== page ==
Pubdate: Fri, 10 Oct 2003
Source: Drug War Chronicle (US Web)
Author: Phillip S. Smith, Editor


Drug War Horse and Pony Show Inside, Protestors Outside

US drug czar John Walters brought a high-level team of prohibitionists
to Boston Wednesday to enlist New England governors' increased support
in the war on drugs. While the presentation inside was predictable,
the presence of demonstrators outside the summit let participants know
that resistance to drug war without end is increasing.

Organized by the Drug Policy Forum of Massachusetts, Massachusetts
NORML affiliate MassCann (, and the Marijuana
Policy Project (, more than two dozen people
gathered at Faneuil Hall for a 9:00am press conference outside the
building and subsequent picketing. Focused primarily on the medical
marijuana issue, demonstrators carried signs reading, "It is evil to
deny sick people medical marijuana," and chanted "Medical marijuana
now!" as they handed out informational pamphlets to tourists,
businesspeople and workers at Quincy Market, MassCann reported.

Inside, Walters, new DEA administrator Karen Tandy, Dr. Andrea
Barthwell of the drug czar's office (,
and fellow prohibitionist medicos Dr. Mark Kraus of the Connecticut
Society of Addiction Medicine and Dr. Billy Martin of Virginia
Commonwealth University assailed the six New England governors with
their typical blend of hysteria, misinformation, and hyperbole.
Referring to heroin use in the area, which was a major focus of the
summit, DEA head Tandy offered up the notion that "you might as well
be sitting at the border of Colombia in this New England region."

Tandy, Walters and crew blamed the region's high rate of heroin use on
insidious dealers using gaily painted bags and free samples to entice
young users, but Tandy herself inadvertently pointed to the
fundamental reason for the incontrovertible signs of increasing heroin
use. "In Boston, you can buy what used to be a $40 bag for $4," she
said noted, failing to draw the obvious conclusion that three-plus
decades of war on drugs hadn't worked.

If Tandy didn't get it, there were signs that at least one of the
governors did. Connecticut Gov. John Rowland, once known as a
hard-nosed drug warrior, criticized the emphasis on law enforcement.
"I believe we can't put a dent in supply," Rowland said. "The drugs
are here because the demand is here. There are six million people who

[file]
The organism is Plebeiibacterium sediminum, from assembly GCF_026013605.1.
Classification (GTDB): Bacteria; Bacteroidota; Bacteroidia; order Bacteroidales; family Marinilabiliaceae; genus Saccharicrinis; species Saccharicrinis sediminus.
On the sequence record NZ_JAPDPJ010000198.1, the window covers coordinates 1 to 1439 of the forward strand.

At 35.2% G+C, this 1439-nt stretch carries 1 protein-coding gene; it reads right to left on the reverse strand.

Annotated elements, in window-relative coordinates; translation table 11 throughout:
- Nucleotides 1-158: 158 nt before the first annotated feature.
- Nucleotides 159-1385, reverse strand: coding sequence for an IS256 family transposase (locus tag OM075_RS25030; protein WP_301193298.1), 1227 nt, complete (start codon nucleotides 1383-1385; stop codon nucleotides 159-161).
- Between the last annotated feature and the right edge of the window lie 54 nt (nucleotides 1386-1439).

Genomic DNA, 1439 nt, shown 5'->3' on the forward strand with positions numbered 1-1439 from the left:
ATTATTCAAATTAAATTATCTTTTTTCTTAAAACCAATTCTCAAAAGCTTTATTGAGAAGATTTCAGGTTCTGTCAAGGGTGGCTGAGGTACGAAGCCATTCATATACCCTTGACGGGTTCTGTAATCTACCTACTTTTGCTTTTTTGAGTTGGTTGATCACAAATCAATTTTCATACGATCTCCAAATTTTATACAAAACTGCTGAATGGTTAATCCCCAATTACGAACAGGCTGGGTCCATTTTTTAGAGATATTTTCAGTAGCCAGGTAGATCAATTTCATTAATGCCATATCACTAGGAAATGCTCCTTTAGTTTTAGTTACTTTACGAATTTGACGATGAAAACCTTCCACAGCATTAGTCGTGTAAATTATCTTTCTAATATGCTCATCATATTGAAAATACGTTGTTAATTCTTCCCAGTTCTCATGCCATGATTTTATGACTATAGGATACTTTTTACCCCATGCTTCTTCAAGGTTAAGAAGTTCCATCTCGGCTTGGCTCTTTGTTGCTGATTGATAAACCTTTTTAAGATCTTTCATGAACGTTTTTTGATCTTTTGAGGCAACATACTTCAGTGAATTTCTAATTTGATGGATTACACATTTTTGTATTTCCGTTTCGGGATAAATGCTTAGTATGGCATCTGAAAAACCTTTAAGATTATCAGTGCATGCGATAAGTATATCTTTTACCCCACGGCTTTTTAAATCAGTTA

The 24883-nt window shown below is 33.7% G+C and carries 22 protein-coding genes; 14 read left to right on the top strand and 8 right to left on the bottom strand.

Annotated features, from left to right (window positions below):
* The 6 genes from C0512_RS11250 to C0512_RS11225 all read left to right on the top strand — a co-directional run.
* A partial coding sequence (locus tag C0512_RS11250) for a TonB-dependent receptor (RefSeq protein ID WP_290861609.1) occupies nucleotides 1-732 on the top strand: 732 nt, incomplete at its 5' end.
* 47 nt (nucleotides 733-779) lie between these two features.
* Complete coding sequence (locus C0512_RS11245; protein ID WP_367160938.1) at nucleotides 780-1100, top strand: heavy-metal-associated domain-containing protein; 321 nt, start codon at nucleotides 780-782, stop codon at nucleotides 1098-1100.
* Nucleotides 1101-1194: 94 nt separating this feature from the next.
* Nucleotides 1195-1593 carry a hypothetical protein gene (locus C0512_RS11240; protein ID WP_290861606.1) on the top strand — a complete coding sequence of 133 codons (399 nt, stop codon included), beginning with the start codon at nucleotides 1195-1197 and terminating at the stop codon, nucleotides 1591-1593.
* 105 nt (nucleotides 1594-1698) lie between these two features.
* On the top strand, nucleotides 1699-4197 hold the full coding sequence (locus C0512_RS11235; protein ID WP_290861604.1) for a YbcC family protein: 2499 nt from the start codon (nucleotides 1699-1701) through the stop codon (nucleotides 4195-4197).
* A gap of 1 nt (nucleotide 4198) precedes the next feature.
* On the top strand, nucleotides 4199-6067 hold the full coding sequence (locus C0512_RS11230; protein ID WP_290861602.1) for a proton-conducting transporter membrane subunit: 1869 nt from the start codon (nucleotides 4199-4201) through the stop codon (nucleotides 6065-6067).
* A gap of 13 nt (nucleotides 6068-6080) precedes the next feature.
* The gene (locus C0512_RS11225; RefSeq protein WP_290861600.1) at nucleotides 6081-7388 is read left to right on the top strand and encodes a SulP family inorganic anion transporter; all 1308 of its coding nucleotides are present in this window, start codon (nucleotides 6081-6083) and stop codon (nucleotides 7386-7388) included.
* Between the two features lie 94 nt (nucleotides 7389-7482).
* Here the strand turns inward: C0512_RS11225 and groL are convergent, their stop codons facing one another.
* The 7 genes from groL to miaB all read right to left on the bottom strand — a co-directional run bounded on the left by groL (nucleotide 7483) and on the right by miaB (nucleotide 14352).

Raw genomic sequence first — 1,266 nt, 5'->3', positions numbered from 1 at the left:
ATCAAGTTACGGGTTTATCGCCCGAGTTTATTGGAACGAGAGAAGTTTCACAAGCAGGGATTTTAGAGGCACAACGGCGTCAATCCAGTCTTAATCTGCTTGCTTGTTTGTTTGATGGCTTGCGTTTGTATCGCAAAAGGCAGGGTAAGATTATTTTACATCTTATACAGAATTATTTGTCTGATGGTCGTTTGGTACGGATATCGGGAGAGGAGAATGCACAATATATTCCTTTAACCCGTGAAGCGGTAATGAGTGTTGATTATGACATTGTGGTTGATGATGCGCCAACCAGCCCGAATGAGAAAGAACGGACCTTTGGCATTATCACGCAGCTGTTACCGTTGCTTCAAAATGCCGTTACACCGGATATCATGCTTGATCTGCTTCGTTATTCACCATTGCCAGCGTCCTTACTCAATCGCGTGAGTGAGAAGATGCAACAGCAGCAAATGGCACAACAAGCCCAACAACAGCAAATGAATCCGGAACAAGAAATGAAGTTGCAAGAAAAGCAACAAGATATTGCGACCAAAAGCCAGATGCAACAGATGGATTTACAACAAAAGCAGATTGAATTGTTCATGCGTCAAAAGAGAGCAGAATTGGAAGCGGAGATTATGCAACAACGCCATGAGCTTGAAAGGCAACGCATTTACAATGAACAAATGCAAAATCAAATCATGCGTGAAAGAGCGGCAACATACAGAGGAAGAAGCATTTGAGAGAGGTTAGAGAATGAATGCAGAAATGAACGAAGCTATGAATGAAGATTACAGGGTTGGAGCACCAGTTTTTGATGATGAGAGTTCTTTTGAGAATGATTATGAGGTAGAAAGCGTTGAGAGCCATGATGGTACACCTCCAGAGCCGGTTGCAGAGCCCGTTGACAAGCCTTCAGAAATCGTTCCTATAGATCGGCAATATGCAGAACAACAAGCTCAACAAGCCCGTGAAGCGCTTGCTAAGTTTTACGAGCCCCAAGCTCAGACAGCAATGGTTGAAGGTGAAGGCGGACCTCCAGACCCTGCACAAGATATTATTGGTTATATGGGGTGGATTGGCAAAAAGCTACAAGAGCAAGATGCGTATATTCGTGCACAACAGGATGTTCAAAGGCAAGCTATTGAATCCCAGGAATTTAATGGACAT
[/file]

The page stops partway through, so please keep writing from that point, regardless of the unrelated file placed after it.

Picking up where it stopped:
need treatment while only one million are getting treatment. We're
debating nickels and dimes for American people who are dying, while we
spend $87 billion for the reconstruction of Iraq."

Still, like the other governors, Rowland wasn't about to turn down any
federal money. And Walters, Tandy and company were happy to oblige by
announcing the formation of a new, DEA-led task force to attack heroin
use in the region. But even Walters found himself forced to urge
prevention and treatment and not just law enforcement. "If we want to
reduce the number of people in prison, we have to stop young people
from starting," Walters said, making sure the governors knew the
administration had allocated $200 million for treatment this year.

He also had another prevention idea: random drug testing for high
school students. Although the Supreme Court has approved only limited
drug testing of students, Walters was ready to take it to the next
level. "This is a silver bullet," Walters told the governors. "I know
this is a tool that will make a difference."

"It was pretty disappointing," said Fatema Gunja, newly-hired
executive director of the Drug Policy Forum of Massachusetts (the
organization's first full-time staff person), who attended the
sessions. "Heroin was the main angle, and while medical marijuana was
on the agenda, they didn't really engage in any kind of debate or
discussion about it," she told DRCNet. "One panelist [Billy Martin]
went so far as to concede marijuana might have some medical value, but
then said it wasn't worth spending the money to find out. Neither did
the governors seem very interested. Only Massachusetts Gov. Romney
even really asked about it -- he asked why it hadn't been studied more."

"It was more fun outside," laughed Gunja, referring to the protest.
"It was interesting to see Walters and Tandy and the usual suspects do
their rhetoric in person, but outside with the patients and the
activists was better. The big media was all inside, but the local
press was very interested in our stories and point of view."

May the drug czar receive a similarly warm reception wherever he goes.
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MAP posted-by: Richard Lake